The spirited adventure that began in The Convicts and continued in The Cannibals has its riveting conclusion in The Castawaysin which Tom Tin and his four convict companions save two sailors stranded on an iceberg. There's Mr. Beezley, with his tattooed hands and icy stare; and Mr. Moyle, with his pig-like face and rotten teeth, who supposedly eats children. As Tom grows wary of the men, he suspects they are plotting to get rid of him. But how? And if Tom and the other boys cant stop the sailors, will they ever make it home to England, where Tom's diamond remains buried, and where he still stands a chance of sorting out his tangled fate?
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"Readers of the previous books will particularly enjoy learning how Tom comes to terms with his fate." - Children's Literature
"The author's continuing debt to Dickens and Robert Louis Stevenson remains plain in the latest of his nonstop maritime melodramas, and if many of Tom's escapes from agonizing death seem downright miraculous, at least it's easy to tell the bad guys from the good (though some do switch sides), and both ultimately get what's coming to them. Further sequels are likely. Ages 12-14." - Kirkus Reviews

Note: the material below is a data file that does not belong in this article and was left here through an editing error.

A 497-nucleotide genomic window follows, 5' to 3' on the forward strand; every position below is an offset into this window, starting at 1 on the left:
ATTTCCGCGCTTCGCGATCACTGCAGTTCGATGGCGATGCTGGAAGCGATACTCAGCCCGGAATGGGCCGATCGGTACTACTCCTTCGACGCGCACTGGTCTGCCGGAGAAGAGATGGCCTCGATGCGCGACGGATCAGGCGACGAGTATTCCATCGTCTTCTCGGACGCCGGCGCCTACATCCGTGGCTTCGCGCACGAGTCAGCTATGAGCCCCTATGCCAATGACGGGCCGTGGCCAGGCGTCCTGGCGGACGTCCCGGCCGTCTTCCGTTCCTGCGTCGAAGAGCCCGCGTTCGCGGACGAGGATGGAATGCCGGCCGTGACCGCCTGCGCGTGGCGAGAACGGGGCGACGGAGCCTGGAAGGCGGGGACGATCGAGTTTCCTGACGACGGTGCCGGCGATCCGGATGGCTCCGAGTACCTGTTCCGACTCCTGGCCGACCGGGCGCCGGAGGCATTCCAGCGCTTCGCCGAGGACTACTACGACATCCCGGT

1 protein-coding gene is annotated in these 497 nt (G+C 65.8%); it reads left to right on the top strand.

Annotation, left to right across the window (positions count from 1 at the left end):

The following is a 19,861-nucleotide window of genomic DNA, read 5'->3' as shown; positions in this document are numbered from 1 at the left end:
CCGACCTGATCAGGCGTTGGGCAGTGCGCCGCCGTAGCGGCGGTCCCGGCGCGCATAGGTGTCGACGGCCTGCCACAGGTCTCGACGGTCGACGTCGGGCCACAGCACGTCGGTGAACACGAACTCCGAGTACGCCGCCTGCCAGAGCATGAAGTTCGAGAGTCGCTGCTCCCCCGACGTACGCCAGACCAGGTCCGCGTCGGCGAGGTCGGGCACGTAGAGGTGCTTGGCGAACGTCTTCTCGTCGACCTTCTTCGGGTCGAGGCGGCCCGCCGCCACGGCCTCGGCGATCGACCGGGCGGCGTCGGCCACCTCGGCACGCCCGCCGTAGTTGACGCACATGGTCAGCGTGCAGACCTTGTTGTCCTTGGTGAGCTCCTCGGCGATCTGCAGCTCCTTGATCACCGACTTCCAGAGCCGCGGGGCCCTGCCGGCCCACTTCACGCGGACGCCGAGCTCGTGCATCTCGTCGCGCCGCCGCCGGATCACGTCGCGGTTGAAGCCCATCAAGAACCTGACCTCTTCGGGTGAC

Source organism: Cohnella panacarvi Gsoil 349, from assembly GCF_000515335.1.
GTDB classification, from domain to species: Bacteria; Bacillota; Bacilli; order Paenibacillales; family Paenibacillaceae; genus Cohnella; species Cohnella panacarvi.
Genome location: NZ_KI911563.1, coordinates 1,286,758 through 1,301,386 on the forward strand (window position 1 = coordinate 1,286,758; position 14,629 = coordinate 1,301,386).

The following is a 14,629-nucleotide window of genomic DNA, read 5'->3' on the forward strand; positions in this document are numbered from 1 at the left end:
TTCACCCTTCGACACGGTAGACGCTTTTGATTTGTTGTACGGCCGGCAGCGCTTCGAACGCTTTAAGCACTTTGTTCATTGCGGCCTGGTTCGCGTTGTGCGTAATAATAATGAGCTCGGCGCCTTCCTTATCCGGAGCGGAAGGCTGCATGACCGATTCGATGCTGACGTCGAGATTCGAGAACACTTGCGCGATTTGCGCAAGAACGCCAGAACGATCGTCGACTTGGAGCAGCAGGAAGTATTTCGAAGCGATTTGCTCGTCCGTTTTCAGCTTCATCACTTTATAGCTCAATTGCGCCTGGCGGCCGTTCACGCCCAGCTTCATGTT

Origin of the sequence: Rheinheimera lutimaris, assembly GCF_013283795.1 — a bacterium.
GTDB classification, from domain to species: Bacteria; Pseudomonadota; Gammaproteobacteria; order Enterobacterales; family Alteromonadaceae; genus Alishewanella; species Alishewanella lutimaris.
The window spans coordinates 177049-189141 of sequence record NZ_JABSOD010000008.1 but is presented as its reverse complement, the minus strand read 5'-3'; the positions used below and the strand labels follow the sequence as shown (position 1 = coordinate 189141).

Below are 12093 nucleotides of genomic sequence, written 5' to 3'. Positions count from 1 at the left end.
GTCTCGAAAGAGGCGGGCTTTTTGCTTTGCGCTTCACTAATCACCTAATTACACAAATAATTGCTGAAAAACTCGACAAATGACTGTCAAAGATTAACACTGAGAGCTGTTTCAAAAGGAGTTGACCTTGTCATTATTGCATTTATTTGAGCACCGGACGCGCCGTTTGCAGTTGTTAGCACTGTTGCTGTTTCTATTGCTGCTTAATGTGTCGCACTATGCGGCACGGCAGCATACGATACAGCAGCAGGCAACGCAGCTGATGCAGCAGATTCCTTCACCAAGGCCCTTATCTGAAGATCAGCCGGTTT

"The Castaways leaves readers breathless. Grades 5-9." - School Library Journal
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When Iain Lawrence finished high school, he knew that he wanted to be a writer. He started with short stories and bits of non fiction but had very little success. He worked at different jobs that didn't last very long: logging in Ontario; fishing for salmon off the west coast; picking daffodils at Easter; inflating balloons and setting up skittles at a traveling carnival; clearing streams in the Rockies; fighting forest fires on Vancouver Island. Then he studied journalism in Vancouver and went to work at the small-town papers of northern B.C.
He stuck with these papers for ten years, learning a lot about writing: how to do it quickly without fretting over every phrase; how deadlines could be inspiring; how to tell a story in as few words as possible. He moved from job to job and...
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No Man's Land
by Simon Tolkien
Inspired by the experiences of his grandfather, J. R. R. Tolkien, during World War I.
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